Title: Time of the Gypsies
Director: Emir Kusturica
Cast: Davor Dujmović, Borivoje Todorović, Ljubica Adzovic, Husnija Hasimovic, Sinolicka Trpkova, Zabit Memedov, Elvira Sali, Suada Karisik
Synopsis: Among the many curious residents of a gypsy village in the outskirts of the former Yugoslavia is Perhan, a spirited young man endowed with telekinetic powers. Perhan leaves his family behind to find his fortunes by joining Ahmed, a “Gypsy Sheik,” and his gang of thieves and con artists in the hopes that he’ll strike it rich so he can wed Azra, the girl of his dreams, and pay for his younger sister’s leg operation. Perhan insists that he won’t become a criminal, but circumstances have other plans for this clever, but naive young Romany man.
Critique: When you step off the ledge of world cinema you dive head-first into The Time of the Gypsies; luckily this tumble leaves you in good hands because this highly energized fable is a madcap exploration of, well, everything. Stumbling onto a film about a subject I’m woefully ignorant of, by a director whose work is unknown was like opening a grab bag of animalistic imagination so wildly different and original watching it was a flooring experience. Perhan’s journey from humble romantic to a high-ranking criminal subordinate is allegorical, expressive, fatalistic, surreal and epic in terms of the film’s length and scope. The narrative pivots and swivels from comedic to tempestuous while maintaining a sense of humor and levity throughout the vibrant story beats. As Perhan is seduced by the lure of criminal life the path gets darker with petty thievery to human trafficking, all the while Kusturica ramps the film up with more dimension and style to a nearly overflowing point, but he knows just how much water his glass can hold. It’s neither a prettification nor means of justification but a clear-headed rendition that feels honest, if at times unpleasant.
Filmed in Yugoslavia, The Time of the Gypsies is astounding in its otherworldliness; there’s not a recognizable actor in the horde of people in the Romany village. It’s a rough looking crowd (I don’t think Sergio Leone could have found more homely mugs) but the affection and understanding the director seems to have for his characters makes it all the more beautiful; the biggest sign of respect is faithfulness.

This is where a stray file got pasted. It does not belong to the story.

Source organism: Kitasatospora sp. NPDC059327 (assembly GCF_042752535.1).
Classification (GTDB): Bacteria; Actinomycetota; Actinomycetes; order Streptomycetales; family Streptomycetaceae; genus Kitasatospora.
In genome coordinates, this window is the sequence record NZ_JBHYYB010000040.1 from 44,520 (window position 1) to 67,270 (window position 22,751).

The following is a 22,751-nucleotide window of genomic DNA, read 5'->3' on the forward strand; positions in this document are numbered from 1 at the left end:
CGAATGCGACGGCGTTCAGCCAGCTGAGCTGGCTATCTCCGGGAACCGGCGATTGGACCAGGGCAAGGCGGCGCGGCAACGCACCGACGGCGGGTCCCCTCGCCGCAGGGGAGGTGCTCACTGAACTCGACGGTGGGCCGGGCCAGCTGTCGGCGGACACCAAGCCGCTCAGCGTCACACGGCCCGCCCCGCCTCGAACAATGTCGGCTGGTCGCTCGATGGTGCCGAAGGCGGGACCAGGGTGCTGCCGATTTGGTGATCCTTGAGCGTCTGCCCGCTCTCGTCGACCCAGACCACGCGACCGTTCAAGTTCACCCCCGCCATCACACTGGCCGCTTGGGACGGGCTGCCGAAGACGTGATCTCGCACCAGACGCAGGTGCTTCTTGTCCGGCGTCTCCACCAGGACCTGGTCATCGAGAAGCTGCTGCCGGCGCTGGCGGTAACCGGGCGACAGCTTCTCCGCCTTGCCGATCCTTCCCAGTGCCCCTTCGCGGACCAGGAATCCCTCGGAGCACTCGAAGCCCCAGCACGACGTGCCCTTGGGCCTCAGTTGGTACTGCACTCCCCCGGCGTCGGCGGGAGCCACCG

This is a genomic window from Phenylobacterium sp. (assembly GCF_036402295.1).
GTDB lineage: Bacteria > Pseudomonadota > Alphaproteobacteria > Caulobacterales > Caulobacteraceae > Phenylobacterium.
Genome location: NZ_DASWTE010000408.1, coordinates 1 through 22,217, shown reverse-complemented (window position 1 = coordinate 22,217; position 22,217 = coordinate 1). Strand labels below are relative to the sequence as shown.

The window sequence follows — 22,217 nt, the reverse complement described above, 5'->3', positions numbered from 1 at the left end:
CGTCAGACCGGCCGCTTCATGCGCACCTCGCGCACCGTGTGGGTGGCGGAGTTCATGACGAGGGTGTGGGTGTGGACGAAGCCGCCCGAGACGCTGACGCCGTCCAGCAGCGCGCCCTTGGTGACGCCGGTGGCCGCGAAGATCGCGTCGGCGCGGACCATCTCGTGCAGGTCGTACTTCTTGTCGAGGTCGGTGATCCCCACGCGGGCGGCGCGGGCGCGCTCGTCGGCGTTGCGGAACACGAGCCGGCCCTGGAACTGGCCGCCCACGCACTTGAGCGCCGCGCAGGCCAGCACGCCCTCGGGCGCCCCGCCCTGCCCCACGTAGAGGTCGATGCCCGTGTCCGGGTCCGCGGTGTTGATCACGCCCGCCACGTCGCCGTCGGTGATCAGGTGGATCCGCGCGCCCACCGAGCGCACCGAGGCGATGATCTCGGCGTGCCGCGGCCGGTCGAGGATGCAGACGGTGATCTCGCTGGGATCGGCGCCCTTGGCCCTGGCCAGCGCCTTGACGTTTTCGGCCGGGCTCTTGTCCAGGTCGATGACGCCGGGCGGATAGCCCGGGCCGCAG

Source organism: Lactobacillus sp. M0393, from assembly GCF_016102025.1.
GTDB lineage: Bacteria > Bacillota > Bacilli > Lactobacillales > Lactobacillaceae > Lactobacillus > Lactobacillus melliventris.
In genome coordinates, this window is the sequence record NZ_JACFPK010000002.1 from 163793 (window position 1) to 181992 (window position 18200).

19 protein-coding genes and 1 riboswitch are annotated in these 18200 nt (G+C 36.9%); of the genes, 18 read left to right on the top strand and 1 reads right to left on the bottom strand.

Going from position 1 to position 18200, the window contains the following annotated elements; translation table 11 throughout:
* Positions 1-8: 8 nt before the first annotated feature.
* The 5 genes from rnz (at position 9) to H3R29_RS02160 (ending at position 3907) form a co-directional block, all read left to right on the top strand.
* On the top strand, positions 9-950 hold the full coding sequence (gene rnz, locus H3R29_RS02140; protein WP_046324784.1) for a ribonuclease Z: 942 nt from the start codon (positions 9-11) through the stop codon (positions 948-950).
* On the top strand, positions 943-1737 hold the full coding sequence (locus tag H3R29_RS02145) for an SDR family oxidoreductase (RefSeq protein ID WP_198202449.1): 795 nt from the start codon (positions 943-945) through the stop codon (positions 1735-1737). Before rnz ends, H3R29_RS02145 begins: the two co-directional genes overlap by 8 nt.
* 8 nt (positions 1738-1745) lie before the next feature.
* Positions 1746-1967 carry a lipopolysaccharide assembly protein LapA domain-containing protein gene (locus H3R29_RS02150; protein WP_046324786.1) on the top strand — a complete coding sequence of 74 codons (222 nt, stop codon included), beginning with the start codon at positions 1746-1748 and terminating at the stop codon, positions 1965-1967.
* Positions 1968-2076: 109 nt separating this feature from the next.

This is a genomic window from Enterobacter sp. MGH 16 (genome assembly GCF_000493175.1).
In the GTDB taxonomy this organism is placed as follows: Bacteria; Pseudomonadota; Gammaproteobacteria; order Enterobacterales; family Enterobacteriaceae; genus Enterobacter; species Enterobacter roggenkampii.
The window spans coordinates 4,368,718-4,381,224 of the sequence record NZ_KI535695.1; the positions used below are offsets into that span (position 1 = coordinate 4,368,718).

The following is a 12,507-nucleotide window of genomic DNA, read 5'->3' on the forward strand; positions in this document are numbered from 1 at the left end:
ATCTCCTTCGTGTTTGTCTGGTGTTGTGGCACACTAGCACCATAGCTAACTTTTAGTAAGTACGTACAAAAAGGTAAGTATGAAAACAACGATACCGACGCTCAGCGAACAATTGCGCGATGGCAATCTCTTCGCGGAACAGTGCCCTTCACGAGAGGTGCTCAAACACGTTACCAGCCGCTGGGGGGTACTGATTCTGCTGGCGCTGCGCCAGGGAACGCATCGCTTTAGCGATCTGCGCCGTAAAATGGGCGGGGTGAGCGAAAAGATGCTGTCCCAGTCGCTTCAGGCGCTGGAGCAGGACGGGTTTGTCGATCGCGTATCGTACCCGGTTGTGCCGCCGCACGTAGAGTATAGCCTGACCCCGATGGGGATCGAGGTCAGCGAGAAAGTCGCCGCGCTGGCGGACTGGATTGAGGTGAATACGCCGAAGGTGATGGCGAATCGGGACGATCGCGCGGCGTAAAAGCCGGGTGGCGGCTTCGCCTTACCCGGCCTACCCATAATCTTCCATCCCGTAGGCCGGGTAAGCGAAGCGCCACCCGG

The Time of the Gypsies became an enveloping experience (as a mini-series more so) that elaborates on such a breadth of material I couldn’t help but wonder why this singular title of such unique distinction isn’t a bigger deal in the conversation of world cinema?
What I love most about Kusturica’s direction is his flagrant disregard for cinematic rules and conventions. The Time of the Gypsies bears the signs of a scrappy, rough-hewn neo-realist venture; the film takes on the multifaceted dimensions of a love/coming of age story, seasoned with a crime tale, as well as a spiritual object lesson. It’s graphic but lyrical, even comedic, surreal but grounded. It’s richly layered in cultural mysticism and yet it never feels like a fantasy. The Time of the Gypsies is firing off in all directions, and the cast of Romany-speaking (or Gypsy) non-professional actors, whose substantial presence reinforce its authenticity. A film with a few barely visible limitations that marches to the beat of its own drum, it’s not for the faint hearted. At certain moments you can feel a staggering quality in the performances but in the greater scope of the overall experience this is but a minor quibble. Shown in two versions, the theatrical cut which runs at 140 minutes, the five episode miniseries clocks in at 270 minutes and is of course much more elaborate.
Why it Belongs in the Collection: The sheer impossibility of a movie like The Time of the Gypsies is something of a qualifier in itself, being unseen on a region-friendly DVD (forget Blu-Ray) release. One standout in particular is that The Time of the Gypsies exists as a feature film and a mini-series. As Criterion had done with Bergman’s Fanny & Alexander and Scenes from a Marriage, (and hopefully, someday with Face to Face) presenting a restored version of The Time of the Gypsies in both theatrical and the original five episode series would be a delight. Given the successful history, they’ve had with titles above I would like to think the same would go for this one as well. Kusturica might not have the name recognition of Ingmar Bergman but this lesser seen masterpiece would have a good home in The Criterion Collection as it would also shed some light on this highly original work.